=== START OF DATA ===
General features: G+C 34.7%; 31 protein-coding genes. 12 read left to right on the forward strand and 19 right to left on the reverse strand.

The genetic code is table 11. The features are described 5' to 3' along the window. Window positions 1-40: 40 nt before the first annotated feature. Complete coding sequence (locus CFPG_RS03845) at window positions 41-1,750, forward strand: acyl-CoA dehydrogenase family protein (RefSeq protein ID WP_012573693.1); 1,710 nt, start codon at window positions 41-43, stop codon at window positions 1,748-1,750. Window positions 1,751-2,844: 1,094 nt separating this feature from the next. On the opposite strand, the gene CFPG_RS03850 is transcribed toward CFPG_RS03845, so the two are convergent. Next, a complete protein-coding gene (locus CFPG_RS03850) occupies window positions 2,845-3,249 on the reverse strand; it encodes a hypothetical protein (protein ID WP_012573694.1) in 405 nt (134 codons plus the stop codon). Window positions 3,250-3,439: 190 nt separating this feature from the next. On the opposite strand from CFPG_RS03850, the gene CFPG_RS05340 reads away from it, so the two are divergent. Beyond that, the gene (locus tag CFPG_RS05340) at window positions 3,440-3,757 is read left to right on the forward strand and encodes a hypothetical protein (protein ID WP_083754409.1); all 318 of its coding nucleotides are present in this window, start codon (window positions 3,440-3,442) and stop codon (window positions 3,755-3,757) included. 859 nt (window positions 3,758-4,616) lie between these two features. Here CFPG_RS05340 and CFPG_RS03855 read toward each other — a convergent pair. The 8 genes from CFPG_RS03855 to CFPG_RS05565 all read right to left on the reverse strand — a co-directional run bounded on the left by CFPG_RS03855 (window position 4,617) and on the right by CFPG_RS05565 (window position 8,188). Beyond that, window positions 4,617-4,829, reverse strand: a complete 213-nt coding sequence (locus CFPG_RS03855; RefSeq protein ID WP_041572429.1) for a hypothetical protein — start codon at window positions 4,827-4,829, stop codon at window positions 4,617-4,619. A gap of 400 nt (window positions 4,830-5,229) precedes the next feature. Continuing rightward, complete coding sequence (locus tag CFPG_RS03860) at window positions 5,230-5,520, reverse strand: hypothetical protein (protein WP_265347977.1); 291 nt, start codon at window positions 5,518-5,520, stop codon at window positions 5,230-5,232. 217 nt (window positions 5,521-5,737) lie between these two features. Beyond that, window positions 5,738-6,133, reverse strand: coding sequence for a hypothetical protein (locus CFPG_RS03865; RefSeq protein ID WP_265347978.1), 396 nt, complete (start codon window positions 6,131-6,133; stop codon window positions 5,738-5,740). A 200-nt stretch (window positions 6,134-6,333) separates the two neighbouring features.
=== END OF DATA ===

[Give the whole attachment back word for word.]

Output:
General features: G+C 34.7%; 31 protein-coding genes. 12 read left to right on the forward strand and 19 right to left on the reverse strand.

The genetic code is table 11. The features are described 5' to 3' along the window. Window positions 1-40: 40 nt before the first annotated feature. Complete coding sequence (locus CFPG_RS03845) at window positions 41-1,750, forward strand: acyl-CoA dehydrogenase family protein (RefSeq protein ID WP_012573693.1); 1,710 nt, start codon at window positions 41-43, stop codon at window positions 1,748-1,750. Window positions 1,751-2,844: 1,094 nt separating this feature from the next. On the opposite strand, the gene CFPG_RS03850 is transcribed toward CFPG_RS03845, so the two are convergent. Next, a complete protein-coding gene (locus CFPG_RS03850) occupies window positions 2,845-3,249 on the reverse strand; it encodes a hypothetical protein (protein ID WP_012573694.1) in 405 nt (134 codons plus the stop codon). Window positions 3,250-3,439: 190 nt separating this feature from the next. On the opposite strand from CFPG_RS03850, the gene CFPG_RS05340 reads away from it, so the two are divergent. Beyond that, the gene (locus tag CFPG_RS05340) at window positions 3,440-3,757 is read left to right on the forward strand and encodes a hypothetical protein (protein ID WP_083754409.1); all 318 of its coding nucleotides are present in this window, start codon (window positions 3,440-3,442) and stop codon (window positions 3,755-3,757) included. 859 nt (window positions 3,758-4,616) lie between these two features. Here CFPG_RS05340 and CFPG_RS03855 read toward each other — a convergent pair. The 8 genes from CFPG_RS03855 to CFPG_RS05565 all read right to left on the reverse strand — a co-directional run bounded on the left by CFPG_RS03855 (window position 4,617) and on the right by CFPG_RS05565 (window position 8,188). Beyond that, window positions 4,617-4,829, reverse strand: a complete 213-nt coding sequence (locus CFPG_RS03855; RefSeq protein ID WP_041572429.1) for a hypothetical protein — start codon at window positions 4,827-4,829, stop codon at window positions 4,617-4,619. A gap of 400 nt (window positions 4,830-5,229) precedes the next feature. Continuing rightward, complete coding sequence (locus tag CFPG_RS03860) at window positions 5,230-5,520, reverse strand: hypothetical protein (protein WP_265347977.1); 291 nt, start codon at window positions 5,518-5,520, stop codon at window positions 5,230-5,232. 217 nt (window positions 5,521-5,737) lie between these two features. Beyond that, window positions 5,738-6,133, reverse strand: coding sequence for a hypothetical protein (locus CFPG_RS03865; RefSeq protein ID WP_265347978.1), 396 nt, complete (start codon window positions 6,131-6,133; stop codon window positions 5,738-5,740). A 200-nt stretch (window positions 6,134-6,333) separates the two neighbouring features.